12) Do you view the three-game sweep as a good learning experience, as mentioned by several including Davidson, for the neophytes on the team or is it too early to make that call?
13) Were you satisfied with the growth seen from Kappo Kakko and what's your realistic view as to what we should expect in years 2 and 3?
14) If Lundqvist is not back, do you want Alexandar Georgiev as Igor Shesterkin's 2020-21 backup or are you dealing him for additional assets? If bringing him back next year, are you signing him for more than one season?
15) Are you concerned with Artemiy Panarin's small late-season swoon? No goals in the last eight games before the pandemic and just one goal in the three-game sweep?

16) What is the identity of this Rangers' team? Do we know? Is one needed?
17) Can Brendan Lemiuex repeat how he played in Game 3 against Carolina or was that the aberration and not the norm?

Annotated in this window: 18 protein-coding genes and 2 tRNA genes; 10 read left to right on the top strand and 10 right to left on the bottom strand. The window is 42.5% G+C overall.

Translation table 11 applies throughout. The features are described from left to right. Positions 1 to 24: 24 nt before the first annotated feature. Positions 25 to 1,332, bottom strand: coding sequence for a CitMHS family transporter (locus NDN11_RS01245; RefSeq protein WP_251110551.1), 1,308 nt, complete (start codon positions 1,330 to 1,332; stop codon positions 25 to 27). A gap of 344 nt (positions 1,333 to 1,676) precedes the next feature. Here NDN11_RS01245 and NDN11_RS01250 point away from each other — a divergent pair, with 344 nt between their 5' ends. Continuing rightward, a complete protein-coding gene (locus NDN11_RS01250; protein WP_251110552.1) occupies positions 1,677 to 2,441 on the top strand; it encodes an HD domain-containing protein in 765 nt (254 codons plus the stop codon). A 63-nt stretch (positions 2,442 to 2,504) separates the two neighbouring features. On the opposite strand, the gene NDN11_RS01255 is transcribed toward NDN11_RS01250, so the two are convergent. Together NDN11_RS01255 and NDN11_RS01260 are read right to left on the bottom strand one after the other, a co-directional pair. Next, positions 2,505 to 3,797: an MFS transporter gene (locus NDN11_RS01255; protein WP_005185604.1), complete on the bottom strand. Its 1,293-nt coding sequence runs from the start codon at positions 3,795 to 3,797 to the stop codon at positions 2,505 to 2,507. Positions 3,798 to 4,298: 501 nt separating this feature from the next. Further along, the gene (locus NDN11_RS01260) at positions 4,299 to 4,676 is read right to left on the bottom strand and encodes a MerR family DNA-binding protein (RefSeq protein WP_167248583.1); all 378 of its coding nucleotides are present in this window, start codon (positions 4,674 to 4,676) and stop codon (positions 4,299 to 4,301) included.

18) What should be done with Lias Andersson? (from Tommy G on 8/7)
19) Who will be Jacob Trouba's partner next season if it's not Smith? (from Tommy G on 8/7)
20) How does the looming Expansion Draft affect the decision made for a particular signing/trade/buyout? (from Hedgedog 8/8)

21) If buying one player out, presuming that it's not Lundqvist for a variety of reasons, is it Staal or Smith, or do you not buyout anyone?
22) Presuming Lafreniere is the pick, on which line does he start the season? If New York makes no major acquisitions, what is your top-nine and fourth line? Is Morgan Barron on the team to start the season? (new)
23) Who do you want to target in free agency or via trade? (please be realistic in your proposals. That applies to who New York could get and what they would give up, so no 4-for-1 offers where the team grossly overpays. (new)
24) Does Gord Murphy end up on the coaching staff for 2020-21 or is someone else brought in to helm the defense and the penalty kill? (new)
25) When do you think New York contends for the Cup? 2021-22, 22-23 or other? (new)